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In the Red Rooms at the Uffizi, or at the Ammannati courtyard at the Pitti Palace, at the Silver Museum, at the Bargello, Accademia Gallery or Medici Chapels or even in the Vasari Corridor… how about hosting a dinner party in one of these settings? Or a cocktail party, concert or play? How about a fashion show or hosting a conference?

It is possible, and has been possible for the last 20 years, that local boards responsible for mainlining Italy’s most prized national treasures and monuments have been able to “rent out” historical and monumental spots to private parties, as long as the concession guaranteed the conservation of the monument and the use was “compatible” with its historical and artistic nature.

So what’s new? In Florence, the Polo Museale that governs State museums such as the Uffizi, Accademia and Boboli gardens is debating setting up an actual price list. Here’s some of the points in the list:

– visit the Uffizi and get it all to yourself on its day of closure to the public: €8000
– cocktail party: at the Uffizi, €5000; at the Boboli gardens in the Piazzale della Meridiana €7000, and €10000 for the Ammannati Courtyard at the Pitti Palace
– fashion show at the Costume Gallery at Pitti €20,000 or at the Uffizi for €150,000

Funds could go to cover museum activities, restorations and even general expenses in this day and age when funds are scarce.

The news come a few weeks after the City of Florence rented out Ponte Vecchio to the Ferrari who hosted a special dinner for Ferrari owners… while the bridge was closed off to everyone else.

For now, these are just proposals and nothing is set yet… what do you think? Should national monuments be available for rent? Should the state or city, tutors of these public treasures, offer them to those who can pay while denying access to others?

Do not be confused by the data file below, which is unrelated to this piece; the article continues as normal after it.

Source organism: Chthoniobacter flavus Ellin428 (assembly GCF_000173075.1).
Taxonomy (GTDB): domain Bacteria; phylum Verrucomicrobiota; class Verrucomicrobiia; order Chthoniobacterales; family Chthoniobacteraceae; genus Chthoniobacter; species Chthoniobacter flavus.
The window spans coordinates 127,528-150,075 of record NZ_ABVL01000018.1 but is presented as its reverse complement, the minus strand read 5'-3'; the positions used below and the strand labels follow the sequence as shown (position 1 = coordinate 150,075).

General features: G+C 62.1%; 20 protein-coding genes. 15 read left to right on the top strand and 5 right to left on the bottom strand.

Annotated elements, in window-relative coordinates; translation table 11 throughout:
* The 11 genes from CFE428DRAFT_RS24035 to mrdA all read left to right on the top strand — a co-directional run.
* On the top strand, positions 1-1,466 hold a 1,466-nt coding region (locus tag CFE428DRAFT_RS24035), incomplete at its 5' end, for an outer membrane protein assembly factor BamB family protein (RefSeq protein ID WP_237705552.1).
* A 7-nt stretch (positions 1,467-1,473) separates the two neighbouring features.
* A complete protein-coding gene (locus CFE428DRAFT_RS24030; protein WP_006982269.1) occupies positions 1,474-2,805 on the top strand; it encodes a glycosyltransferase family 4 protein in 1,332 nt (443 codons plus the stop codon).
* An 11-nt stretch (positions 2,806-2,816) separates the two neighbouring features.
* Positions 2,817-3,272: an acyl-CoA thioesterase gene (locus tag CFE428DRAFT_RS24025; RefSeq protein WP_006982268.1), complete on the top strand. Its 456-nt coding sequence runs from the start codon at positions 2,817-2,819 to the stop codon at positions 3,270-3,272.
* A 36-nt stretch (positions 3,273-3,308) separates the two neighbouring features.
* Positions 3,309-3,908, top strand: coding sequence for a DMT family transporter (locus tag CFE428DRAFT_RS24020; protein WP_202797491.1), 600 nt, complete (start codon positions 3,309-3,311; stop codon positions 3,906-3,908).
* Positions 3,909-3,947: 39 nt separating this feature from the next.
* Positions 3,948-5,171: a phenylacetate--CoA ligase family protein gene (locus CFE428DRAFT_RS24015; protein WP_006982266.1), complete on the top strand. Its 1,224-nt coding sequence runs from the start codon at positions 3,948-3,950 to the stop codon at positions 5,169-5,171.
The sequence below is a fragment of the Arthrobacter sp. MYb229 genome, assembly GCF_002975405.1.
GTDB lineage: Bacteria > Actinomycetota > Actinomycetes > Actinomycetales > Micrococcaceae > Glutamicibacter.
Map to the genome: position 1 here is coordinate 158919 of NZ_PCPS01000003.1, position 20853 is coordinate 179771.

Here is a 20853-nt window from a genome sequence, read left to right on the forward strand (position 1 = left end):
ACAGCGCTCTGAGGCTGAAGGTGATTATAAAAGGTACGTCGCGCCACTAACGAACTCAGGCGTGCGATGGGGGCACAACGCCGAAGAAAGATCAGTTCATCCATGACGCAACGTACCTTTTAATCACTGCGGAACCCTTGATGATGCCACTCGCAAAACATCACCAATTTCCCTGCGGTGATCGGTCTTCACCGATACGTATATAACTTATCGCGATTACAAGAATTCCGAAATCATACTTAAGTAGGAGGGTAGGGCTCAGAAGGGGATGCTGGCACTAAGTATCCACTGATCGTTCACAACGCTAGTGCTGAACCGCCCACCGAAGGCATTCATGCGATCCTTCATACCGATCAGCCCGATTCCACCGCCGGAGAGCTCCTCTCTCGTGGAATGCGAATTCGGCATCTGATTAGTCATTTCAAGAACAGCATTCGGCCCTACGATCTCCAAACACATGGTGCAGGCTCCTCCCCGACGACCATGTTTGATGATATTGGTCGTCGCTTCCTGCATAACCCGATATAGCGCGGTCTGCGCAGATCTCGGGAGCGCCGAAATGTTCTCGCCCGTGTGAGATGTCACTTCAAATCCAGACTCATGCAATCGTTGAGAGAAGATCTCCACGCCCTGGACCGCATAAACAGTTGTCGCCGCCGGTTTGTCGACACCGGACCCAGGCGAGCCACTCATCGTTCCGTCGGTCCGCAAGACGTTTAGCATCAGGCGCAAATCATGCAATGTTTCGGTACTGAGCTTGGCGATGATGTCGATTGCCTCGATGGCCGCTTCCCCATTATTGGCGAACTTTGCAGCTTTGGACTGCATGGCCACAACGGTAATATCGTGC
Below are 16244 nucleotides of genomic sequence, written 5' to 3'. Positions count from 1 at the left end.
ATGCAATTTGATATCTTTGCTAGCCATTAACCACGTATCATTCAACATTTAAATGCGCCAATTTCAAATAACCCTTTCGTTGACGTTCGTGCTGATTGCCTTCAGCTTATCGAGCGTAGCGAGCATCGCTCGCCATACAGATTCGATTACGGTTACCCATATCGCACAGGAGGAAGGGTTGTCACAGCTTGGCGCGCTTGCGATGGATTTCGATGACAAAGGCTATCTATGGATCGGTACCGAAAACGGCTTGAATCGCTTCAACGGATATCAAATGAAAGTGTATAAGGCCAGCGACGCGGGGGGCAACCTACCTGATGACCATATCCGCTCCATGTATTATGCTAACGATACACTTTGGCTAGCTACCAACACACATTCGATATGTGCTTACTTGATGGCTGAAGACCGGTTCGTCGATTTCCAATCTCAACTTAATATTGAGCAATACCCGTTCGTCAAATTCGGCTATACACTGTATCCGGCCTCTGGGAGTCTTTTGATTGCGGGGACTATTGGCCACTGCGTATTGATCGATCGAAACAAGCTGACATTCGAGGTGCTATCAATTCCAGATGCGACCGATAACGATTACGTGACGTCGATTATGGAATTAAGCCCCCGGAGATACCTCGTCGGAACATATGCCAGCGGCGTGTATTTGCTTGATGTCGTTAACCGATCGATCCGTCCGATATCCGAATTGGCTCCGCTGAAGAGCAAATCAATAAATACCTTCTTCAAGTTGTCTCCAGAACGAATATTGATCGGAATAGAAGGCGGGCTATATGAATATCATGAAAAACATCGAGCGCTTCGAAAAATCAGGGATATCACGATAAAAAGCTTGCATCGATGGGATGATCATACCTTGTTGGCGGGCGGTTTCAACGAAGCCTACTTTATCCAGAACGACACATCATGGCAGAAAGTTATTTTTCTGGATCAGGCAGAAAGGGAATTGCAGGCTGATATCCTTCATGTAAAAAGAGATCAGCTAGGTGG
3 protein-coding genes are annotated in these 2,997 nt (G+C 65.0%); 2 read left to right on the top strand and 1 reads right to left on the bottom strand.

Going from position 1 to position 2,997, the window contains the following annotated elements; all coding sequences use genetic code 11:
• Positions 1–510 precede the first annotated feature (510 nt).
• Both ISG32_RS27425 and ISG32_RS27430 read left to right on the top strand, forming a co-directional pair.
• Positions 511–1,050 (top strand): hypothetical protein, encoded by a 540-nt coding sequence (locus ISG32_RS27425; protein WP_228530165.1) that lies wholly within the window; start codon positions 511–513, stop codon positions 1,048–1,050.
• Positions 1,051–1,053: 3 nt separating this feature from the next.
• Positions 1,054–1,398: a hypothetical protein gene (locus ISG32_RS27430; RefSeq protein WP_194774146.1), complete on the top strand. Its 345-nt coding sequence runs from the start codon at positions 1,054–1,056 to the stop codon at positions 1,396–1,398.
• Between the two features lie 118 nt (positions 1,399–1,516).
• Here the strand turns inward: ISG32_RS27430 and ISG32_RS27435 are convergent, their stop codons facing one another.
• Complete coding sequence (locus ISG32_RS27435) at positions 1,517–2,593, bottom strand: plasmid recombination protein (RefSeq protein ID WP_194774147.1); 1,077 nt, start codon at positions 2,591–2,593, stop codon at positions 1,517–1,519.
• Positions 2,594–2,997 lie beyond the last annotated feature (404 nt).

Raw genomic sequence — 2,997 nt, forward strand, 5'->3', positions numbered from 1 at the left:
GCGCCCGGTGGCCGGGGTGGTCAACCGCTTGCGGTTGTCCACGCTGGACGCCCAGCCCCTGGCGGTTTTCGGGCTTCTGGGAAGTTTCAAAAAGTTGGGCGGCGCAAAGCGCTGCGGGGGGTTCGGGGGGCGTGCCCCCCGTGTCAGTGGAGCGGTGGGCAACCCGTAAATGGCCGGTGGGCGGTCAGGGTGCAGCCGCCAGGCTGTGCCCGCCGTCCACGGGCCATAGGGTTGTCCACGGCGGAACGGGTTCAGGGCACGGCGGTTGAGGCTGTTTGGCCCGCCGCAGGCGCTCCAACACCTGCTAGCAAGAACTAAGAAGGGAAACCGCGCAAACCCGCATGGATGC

Visitors to the Uffizi today we’re surprised to see Caravaggio’s Medusa along with the rest of the paintings housed in Hall 81 in a different hall than expected.

Yesterday, in fact, staff at the Uffizi were hard at work moving the works of art during the one day of the week the museum is closed to the public. In the video below, you can witness the move of Caravaggio’s Medusa.

Artemisia Gentileschi’s “Judith and Holofernes” and other works by the Caraveggesque painters also made the move to the new rooms found immediately after the temporary exhibit dedicated to Grand Prince Ferdinando de’ Medici in the short end of the Uffizi running parallel to the Arno river. So even if you’re tired by the time you reach this part of the museum, take a moment to stop and admire these fine masterpieces of art!

On Tuesday, June 25, the new exhibition dedicated to the Grand Prince Ferdinando de’ Medici will open at the Uffizi as well as 6 new rooms dedicated to “Modern Mannerism”.

The new spaces include 17 for exhibitions and 6 as part of the main collection of the Uffizi. The new rooms are found after the “red rooms” open last year dedicated to 15th century Renaissance works. The new rooms are dedicated to:
– room 68 – artists working in Rome during the first half of the 15th century
– room 71 – Correggio
– room 74 – Parmigianino
– room 75 – Giorgione and Sebastiano del Piombo
– room 83 – Tiziano
– room 88 – painters from Lombardy, in particular Moroni, Lotto and Savoldo

The new spaces also include new corridors and bathrooms.


June 24 is the feast day for Florence’s patron saint, St. John the Baptist, and this year it falls on a Monday, day the the Uffizi is generally closed. But thanks to a special project financed by the Ministry of Italy’s Cultural Patrimony, the Uffizi will have a special opening on June 24, open all day from 8:15 to 6:50pm.

Thanks to this project, several other Italian state museums in Florence will also be open on June 24. These are:
– the Medici Chapels
– the Last Supper by Ghirlandaio at Ognissanti
– the Palazzo Davanzati
– the Church and Museum of Orsanmichele
– the Medici Villas at: Poggio a Caiano, La Petraia, the garden of the Medici villa of Castello, and the villa at Cerreto Guidi.

Thanks to the work of volunteers from the Friends of Florentine Museums, the church and museum of Orsanmichele for the special occasion will remain open longer until 9pm.

A few days ago, the new minister for Italy’s Cultural Patrimony and Activities Massimo Bray (Ministero per i Beni e le Attività Culturali) extended the right of free entry to Italian state museums and historical sites to all non-EU minors under 18 years old.